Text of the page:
Sunday, March 25, 2007
Set All Free!
To the Cathedral this evening for a service to commemorate the 200th anniversary of the Act Abolishing the Slave Trade. It was a weird and wonderful mix of Anglican formality and Afro-Caribbean zest, enthusiasm and downright chaos. Gospel choir, lots of ladies in fantastic hats (the Dean said wryly that it wasn’t often that he felt under-dressedin his own Cathedral but this was clearly one of the times) and a small girl dancing in the aisle, just a few rows ahead of me, whether there was music playing or not.
The first person to grace the pulpit was very impressive – both in his words and in his person. I couldn’t stop thinking of how unimaginable it would have been 200 years ago that a black man should be speaking out from the pulpit of Gloucester Cathedral while the Bishop sat listening silently several feet below. He talked about the loss of self-hood that slavery imposed, and went on to talk about contemporary slave-masters that still shackle black British youths,- ignorance, disrespect and mediocrity.
A later speaker told of the chain that remains around an old cotton tree in Kingston, Jamaica…left in memory of the slaves that were flogged there, but being gradually hidden as the tree grew and increased in girth. Memories are long but in the end the effects of slavery may be forgotten, the distorting impact upon black and white cultures finally dissolved.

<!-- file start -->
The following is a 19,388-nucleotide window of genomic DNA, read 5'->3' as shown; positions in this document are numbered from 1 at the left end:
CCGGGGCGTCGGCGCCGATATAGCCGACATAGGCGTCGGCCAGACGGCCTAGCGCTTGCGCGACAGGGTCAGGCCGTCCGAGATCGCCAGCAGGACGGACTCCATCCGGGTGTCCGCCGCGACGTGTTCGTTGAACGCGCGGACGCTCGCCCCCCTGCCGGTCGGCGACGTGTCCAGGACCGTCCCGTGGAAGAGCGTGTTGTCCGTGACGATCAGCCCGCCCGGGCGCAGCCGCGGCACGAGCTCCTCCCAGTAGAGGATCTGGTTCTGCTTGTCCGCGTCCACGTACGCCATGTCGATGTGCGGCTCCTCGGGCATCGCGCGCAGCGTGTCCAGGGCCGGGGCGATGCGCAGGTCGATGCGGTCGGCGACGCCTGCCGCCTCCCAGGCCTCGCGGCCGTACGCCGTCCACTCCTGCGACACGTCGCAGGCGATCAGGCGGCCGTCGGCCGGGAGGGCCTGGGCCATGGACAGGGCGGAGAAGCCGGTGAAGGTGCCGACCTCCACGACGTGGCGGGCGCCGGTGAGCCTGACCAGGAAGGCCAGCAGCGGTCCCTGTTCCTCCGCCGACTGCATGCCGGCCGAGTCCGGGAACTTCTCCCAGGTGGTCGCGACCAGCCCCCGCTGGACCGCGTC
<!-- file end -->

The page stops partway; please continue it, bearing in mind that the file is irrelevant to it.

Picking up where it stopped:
We thanked God for those whose eyes had been open to the evils of slavery, and who had worked to overcome it, repented of our part in injustice and committed ourselves for the future. An amazing woman sang a Spiritual with overwhelming passion, to a smokey jazz accompaniment and then FabBishop gave us his blessing. At this point the proceedings became high farce. A congregation that had been significantly less static than your standard Cathedral bunch were not going to hang around now that the show was over. Instead they rose and made to depart, leaving the official procession, in all its glory, to jostle its way through the crowd to reach the door. I wondered if the Crucifer had considered pole-vaulting, and it struck me that there might well be a few lessons in freedom that could usefully be learned. Priceless
Edit: For an account of transatlantic celebrations, go here